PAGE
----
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Nevada justices side with patients in hepatitis outbreak

CARSON CITY — Patients who were exposed to unsafe injection practices at some health care facilities in Southern Nevada can make a claim for negligence even though they have so far tested negative for hepatitis C or other illnesses, the Nevada Supreme Court said Wednesday.

A three-justice panel of the court reversed a Clark County District judge who had ruled against Susan and Jack Sadler and others in similar circumstances.

The court said even in the absence of a present physical injury, those patients who have so far tested negative for hepatitis B, hepatitis C and HIV, or who have yet to be tested, may claim negligence based on the need to undergo medical monitoring.

“This is a huge ruling allowing for medical monitoring in the state of Nevada, which was unsettled prior to this case,” said Las Vegas attorney George West, who along with Craig Marquiz are representing the Sadlers and thousands of other Southern Nevadans in the class.

“It’s a great result and good law for the state of Nevada,” Marquiz said.

The potential cost to the HMO should the Sadlers and others ultimately prevail is still being determined, Marquiz said.

Unsafe practices at several colonoscopy clinics in Southern Nevada were identified in 2008 and ultimately resulted in one of the worst hepatitis C outbreaks in U.S. history. One of the main figures in the health care was Dr. Dipak Desai, who owned several endoscopy clinics. Desai was convicted in 2013 of 27 criminal counts and sentenced to life in prison with the possibility of parole after 18 years.

The Sadlers filed a complaint against the health maintenance organization PacifiCare of Nevada, claiming the company failed to perform its duty to establish and implement a quality assurance program to oversee the medical providers within its network.

PacifiCare argued that the complaint failed to state a negligence claim on the ground that they had not alleged an “actual injury,” such as testing positive for a blood-borne illness.

The District Court ruled for PacifiCare, finding that the claims were based on a risk of exposure to infected blood, which the court said was insufficient to allege an injury.

But the Supreme Court panel, in a decision written by Justice James Hardesty, found that the Sadlers’ complaint adequately alleged an injury in the form of exposure to unsafe injection practices that caused a need for ongoing medical monitoring to detect any latent diseases that might result from those unsafe practices. The court ordered the class action lawsuit back to District Court for further proceedings.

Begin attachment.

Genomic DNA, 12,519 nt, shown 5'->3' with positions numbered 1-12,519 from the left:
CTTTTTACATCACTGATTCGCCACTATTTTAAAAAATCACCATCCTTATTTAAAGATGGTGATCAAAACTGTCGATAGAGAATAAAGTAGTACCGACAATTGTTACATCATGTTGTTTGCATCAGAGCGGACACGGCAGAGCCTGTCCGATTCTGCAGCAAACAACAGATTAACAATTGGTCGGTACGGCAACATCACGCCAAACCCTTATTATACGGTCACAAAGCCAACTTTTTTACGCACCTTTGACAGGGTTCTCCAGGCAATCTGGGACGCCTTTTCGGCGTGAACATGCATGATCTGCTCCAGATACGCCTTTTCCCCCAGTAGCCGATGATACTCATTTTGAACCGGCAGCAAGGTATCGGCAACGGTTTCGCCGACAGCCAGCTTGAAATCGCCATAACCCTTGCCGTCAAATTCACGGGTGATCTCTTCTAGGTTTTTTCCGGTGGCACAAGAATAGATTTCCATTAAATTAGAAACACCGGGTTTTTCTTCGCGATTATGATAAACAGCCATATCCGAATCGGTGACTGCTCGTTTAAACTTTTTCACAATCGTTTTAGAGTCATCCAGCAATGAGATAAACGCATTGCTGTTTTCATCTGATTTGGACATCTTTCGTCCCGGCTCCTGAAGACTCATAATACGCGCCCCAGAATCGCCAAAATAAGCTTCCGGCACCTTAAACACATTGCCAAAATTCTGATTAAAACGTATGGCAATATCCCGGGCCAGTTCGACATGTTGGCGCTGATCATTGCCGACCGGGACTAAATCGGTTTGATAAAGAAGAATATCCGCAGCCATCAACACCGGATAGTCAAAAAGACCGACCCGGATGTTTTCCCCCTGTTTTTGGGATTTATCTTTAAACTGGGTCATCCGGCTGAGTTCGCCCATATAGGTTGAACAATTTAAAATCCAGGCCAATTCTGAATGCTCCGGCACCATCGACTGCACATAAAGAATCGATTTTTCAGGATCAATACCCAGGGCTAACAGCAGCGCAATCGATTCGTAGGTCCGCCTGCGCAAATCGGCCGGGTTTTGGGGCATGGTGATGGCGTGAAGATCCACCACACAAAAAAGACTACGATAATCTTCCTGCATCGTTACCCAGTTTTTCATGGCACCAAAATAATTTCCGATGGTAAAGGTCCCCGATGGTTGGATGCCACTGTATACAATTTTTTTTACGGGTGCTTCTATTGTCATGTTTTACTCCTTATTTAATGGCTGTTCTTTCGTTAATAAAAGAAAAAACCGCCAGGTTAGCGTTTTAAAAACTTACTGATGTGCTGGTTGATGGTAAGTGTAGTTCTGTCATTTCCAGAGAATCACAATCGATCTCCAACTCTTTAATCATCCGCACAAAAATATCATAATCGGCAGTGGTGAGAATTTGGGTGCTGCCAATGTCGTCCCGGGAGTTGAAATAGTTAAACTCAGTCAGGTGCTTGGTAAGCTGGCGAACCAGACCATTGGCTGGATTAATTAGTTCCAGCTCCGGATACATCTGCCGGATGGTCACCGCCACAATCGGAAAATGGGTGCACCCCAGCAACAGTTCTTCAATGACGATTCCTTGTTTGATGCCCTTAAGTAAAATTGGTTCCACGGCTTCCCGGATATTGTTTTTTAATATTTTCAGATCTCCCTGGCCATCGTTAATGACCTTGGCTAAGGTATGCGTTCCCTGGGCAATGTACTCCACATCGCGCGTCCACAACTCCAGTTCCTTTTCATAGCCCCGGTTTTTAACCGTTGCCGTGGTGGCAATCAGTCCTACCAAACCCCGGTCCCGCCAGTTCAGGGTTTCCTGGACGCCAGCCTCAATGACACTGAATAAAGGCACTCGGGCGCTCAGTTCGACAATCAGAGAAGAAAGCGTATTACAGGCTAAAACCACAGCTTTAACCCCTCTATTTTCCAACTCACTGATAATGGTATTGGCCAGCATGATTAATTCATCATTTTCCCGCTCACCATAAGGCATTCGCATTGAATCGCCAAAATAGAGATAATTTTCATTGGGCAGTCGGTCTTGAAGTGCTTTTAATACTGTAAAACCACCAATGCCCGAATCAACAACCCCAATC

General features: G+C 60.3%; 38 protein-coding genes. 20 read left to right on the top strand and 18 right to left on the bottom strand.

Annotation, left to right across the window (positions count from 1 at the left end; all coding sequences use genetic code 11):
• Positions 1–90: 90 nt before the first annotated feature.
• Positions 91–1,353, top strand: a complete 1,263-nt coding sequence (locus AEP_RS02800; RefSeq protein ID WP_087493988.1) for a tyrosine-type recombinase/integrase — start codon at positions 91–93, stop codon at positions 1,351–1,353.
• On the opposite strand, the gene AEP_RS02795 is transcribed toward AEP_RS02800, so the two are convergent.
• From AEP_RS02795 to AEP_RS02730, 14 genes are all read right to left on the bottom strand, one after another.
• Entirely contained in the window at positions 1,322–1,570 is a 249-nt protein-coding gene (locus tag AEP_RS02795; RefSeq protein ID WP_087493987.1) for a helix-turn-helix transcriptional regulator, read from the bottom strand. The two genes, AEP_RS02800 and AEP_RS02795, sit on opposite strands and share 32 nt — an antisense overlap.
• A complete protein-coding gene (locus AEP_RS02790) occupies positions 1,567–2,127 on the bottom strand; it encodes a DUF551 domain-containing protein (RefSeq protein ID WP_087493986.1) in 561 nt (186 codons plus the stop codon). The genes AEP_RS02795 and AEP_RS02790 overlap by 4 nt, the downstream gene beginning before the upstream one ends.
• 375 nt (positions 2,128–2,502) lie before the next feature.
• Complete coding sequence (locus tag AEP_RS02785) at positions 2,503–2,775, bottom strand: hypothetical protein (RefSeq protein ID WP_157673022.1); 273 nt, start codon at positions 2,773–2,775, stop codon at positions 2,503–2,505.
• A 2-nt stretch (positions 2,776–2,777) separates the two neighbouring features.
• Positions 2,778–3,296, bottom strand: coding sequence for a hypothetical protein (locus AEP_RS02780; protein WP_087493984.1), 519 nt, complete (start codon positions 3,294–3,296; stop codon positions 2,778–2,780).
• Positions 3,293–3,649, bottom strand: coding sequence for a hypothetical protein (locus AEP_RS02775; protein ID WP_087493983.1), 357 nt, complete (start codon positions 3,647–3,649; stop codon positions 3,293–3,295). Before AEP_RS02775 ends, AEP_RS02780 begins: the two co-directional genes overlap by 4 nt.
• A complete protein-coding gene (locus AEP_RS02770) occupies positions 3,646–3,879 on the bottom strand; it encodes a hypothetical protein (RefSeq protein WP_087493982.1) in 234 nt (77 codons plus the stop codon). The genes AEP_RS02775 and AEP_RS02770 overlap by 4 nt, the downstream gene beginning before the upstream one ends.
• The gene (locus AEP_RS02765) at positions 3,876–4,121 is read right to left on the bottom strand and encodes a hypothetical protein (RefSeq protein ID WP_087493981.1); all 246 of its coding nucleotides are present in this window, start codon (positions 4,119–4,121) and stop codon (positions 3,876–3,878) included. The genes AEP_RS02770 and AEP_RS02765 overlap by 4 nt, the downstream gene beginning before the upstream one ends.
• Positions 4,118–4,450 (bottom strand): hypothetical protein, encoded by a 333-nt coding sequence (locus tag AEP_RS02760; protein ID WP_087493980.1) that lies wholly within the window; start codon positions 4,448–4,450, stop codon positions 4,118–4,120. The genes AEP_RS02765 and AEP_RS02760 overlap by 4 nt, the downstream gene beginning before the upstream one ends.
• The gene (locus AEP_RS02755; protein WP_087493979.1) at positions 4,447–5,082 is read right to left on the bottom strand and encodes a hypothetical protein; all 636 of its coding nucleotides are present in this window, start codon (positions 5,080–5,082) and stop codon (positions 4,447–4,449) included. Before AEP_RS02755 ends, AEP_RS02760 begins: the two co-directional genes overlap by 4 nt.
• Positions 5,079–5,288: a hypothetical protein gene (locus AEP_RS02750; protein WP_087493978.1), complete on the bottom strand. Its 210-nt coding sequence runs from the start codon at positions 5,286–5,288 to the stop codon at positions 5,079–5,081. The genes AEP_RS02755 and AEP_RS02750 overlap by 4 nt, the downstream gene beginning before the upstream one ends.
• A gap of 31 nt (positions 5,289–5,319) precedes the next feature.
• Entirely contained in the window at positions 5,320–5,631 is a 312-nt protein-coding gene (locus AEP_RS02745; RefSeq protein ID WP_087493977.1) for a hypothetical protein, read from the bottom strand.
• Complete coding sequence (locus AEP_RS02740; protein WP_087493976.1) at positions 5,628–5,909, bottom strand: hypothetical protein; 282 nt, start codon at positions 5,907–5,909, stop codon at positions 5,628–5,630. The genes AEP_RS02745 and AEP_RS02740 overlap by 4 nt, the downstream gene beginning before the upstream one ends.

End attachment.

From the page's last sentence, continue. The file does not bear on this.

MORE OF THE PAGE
The Sadlers, and others similarly situated, filed the lawsuit on July 8, 2008, against PacifiCare for negligence due to what their attorneys have argued is PacifiCare’s failure to conduct mandatory annual quality medical assurance reviews of its providers, including the Endoscopy Center of Southern Nevada, the Desert Shadow Endoscopy Center, the Gastroenterology Center of Nevada, and the Spanish Hills Endoscopy Center.

The businesses were at the center of the 2008 hepatitis outbreak in Clark County that identified over 40,000 patients who were subjected to unsafe injection practices that potentially exposed them to debilitating and life-threatening viral blood-borne diseases.

The clinics were found to be reusing syringes and anesthesia vials with multiple patients.

Hepatitis c leads to inflammation of the liver and in the long term can lead to severe liver damage, liver cancer, and liver failure.

According to the appeal filed on behalf of the class, investigators discovered over 100 confirmed cases of hepatitis C in persons who were patients of the endoscopy centers during that time period in what has been called one of the worst hepatitis C outbreaks in the U.S. The Southern Nevada Health District along with the CDC directed that 63,000 patients undergo diagnostic testing to determine if they contracted any diseases from the unsafe practices.

In its brief challenging the appeal, attorneys for PacifiCare said the Sadlers have not alleged that they have suffered any physical injuries as a result of any potential exposure.

“Their only allegation of injury is that they might have been exposed to hepatitis C as patients at ECSN,” said the court filing. “The question in this case is thus whether the mere possibility of coming in contact with a disease is an injury cognizable under the law of negligence.”

The Sadlers allege that PacifiCare violated Nevada’s quality assurance regulations applicable to health maintenance organizations, and that if the HMO had complied with those regulations, the improper practices at the endoscopy centers would have been discovered and stopped.

As a result, they want PacifiCare to pay for future medical monitoring costs.

Contact Sean Whaley at swhaley@reviewjournal.com or 775-687-3900. Find him on Twitter: @seanw801.

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